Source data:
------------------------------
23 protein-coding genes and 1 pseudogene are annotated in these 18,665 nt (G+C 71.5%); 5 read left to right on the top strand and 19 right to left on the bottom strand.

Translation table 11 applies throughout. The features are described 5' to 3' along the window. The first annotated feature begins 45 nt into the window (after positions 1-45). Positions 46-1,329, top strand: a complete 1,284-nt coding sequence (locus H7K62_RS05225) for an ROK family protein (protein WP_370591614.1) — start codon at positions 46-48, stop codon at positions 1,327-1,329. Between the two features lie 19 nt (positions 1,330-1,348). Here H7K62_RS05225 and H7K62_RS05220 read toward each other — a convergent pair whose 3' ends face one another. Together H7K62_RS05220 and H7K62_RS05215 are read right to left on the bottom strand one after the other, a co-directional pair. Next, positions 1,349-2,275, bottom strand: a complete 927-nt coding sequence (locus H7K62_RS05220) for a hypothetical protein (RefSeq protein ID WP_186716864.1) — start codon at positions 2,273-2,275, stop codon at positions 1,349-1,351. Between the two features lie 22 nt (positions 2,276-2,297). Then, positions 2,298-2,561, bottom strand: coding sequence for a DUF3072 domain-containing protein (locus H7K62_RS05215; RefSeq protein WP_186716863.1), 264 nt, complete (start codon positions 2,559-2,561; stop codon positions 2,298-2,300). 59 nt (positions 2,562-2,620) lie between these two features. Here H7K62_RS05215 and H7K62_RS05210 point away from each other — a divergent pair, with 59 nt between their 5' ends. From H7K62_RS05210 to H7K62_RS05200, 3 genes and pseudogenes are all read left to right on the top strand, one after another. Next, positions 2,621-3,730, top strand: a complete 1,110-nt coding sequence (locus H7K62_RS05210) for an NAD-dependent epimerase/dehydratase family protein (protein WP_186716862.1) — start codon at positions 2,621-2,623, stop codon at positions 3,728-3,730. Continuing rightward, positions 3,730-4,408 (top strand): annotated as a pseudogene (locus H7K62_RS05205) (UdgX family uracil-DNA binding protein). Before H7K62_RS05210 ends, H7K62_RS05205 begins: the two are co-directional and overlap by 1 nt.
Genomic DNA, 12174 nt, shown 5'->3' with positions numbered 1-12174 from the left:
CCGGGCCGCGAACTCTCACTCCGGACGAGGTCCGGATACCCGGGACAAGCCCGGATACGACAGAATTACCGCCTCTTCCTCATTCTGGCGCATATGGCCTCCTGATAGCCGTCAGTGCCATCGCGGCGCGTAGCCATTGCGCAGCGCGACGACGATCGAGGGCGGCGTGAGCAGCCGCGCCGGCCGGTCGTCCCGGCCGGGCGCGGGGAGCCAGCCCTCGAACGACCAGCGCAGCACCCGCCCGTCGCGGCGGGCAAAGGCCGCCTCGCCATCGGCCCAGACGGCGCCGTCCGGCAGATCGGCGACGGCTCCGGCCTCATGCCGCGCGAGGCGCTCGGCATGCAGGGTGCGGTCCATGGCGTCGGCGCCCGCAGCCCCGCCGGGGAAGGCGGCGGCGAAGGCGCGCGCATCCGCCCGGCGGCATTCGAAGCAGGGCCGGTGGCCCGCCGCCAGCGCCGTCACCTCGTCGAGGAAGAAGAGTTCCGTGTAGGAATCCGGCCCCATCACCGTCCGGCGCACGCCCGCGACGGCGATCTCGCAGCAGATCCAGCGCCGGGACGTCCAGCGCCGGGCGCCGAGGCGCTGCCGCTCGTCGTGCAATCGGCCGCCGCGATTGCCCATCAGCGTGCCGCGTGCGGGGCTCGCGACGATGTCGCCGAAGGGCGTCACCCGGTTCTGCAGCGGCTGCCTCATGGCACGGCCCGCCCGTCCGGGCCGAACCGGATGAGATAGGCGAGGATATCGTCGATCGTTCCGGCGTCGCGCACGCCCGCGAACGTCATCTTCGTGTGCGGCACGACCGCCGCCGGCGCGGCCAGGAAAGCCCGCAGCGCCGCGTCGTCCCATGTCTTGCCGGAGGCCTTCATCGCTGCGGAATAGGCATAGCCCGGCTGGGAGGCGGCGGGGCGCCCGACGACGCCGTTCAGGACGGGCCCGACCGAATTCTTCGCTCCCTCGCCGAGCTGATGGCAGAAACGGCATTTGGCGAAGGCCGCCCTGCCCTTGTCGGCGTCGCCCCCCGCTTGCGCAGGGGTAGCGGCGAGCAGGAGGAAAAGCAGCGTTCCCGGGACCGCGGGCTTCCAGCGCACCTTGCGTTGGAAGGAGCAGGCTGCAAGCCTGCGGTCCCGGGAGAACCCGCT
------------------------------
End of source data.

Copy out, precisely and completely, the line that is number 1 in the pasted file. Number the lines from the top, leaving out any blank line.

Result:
23 protein-coding genes and 1 pseudogene are annotated in these 18,665 nt (G+C 71.5%); 5 read left to right on the top strand and 19 right to left on the bottom strand.